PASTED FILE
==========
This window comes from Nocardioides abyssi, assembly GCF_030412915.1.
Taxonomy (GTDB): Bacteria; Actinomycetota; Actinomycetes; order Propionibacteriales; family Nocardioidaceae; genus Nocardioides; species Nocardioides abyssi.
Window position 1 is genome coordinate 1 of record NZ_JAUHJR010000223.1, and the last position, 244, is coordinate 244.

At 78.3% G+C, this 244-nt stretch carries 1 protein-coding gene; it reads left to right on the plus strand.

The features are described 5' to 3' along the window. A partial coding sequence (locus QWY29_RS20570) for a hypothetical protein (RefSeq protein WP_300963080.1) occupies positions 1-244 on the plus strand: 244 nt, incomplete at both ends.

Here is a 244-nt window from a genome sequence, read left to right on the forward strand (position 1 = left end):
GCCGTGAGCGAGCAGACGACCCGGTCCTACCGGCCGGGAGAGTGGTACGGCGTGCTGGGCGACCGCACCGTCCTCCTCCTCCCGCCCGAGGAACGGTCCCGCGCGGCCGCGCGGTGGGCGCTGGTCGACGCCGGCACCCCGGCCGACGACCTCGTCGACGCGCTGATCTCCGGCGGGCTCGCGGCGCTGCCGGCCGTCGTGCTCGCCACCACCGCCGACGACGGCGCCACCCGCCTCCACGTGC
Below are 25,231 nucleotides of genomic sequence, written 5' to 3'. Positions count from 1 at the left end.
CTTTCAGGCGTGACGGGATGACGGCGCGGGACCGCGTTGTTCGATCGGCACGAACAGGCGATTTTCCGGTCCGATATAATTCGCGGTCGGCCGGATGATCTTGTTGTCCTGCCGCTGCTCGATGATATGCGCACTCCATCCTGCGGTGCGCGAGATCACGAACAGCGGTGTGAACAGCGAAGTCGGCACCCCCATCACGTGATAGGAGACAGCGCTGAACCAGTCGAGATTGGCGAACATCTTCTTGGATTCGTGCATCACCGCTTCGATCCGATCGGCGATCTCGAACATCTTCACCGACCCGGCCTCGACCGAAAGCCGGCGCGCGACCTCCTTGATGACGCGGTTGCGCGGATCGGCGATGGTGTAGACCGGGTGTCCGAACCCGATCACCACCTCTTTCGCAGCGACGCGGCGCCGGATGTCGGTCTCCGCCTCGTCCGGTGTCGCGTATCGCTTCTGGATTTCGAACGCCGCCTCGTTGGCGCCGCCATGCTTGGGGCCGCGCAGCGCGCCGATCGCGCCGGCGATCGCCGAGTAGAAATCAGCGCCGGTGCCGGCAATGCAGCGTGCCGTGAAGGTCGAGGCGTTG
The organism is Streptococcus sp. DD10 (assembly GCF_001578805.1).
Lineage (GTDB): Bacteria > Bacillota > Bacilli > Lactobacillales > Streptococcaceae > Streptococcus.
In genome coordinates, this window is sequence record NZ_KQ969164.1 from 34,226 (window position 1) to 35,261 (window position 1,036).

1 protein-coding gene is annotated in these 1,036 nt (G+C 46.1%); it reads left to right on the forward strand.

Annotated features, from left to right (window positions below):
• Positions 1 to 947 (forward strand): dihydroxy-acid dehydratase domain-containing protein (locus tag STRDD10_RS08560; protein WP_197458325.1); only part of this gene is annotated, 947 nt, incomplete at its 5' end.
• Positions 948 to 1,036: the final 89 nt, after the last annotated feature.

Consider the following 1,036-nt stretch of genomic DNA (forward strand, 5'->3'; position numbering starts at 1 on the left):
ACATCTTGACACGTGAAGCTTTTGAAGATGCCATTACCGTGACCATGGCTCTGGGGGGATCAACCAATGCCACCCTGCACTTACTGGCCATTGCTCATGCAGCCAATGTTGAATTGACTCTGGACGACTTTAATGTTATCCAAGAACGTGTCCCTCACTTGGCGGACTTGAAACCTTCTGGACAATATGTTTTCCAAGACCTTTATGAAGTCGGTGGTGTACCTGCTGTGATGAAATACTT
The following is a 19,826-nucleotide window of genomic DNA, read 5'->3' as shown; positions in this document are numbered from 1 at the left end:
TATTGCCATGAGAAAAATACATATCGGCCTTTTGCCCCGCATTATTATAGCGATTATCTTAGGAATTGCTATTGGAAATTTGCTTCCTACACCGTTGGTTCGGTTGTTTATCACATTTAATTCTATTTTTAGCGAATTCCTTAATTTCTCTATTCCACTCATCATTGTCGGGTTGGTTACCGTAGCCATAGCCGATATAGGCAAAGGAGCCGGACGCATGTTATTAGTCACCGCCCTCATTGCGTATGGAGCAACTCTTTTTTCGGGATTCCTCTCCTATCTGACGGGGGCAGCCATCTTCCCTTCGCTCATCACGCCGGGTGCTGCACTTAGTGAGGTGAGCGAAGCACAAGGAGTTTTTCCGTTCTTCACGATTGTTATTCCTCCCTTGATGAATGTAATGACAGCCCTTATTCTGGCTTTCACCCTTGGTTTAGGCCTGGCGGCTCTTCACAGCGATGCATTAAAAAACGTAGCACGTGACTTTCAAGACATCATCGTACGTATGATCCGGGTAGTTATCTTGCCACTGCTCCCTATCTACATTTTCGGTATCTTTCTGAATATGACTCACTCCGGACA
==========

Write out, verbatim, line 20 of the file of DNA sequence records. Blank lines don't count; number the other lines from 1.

TATTGCCATGAGAAAAATACATATCGGCCTTTTGCCCCGCATTATTATAGCGATTATCTTAGGAATTGCTATTGGAAATTTGCTTCCTACACCGTTGGTTCGGTTGTTTATCACATTTAATTCTATTTTTAGCGAATTCCTTAATTTCTCTATTCCACTCATCATTGTCGGGTTGGTTACCGTAGCCATAGCCGATATAGGCAAAGGAGCCGGACGCATGTTATTAGTCACCGCCCTCATTGCGTATGGAGCAACTCTTTTTTCGGGATTCCTCTCCTATCTGACGGGGGCAGCCATCTTCCCTTCGCTCATCACGCCGGGTGCTGCACTTAGTGAGGTGAGCGAAGCACAAGGAGTTTTTCCGTTCTTCACGATTGTTATTCCTCCCTTGATGAATGTAATGACAGCCCTTATTCTGGCTTTCACCCTTGGTTTAGGCCTGGCGGCTCTTCACAGCGATGCATTAAAAAACGTAGCACGTGACTTTCAAGACATCATCGTACGTATGATCCGGGTAGTTATCTTGCCACTGCTCCCTATCTACATTTTCGGTATCTTTCTGAATATGACTCACTCCGGACA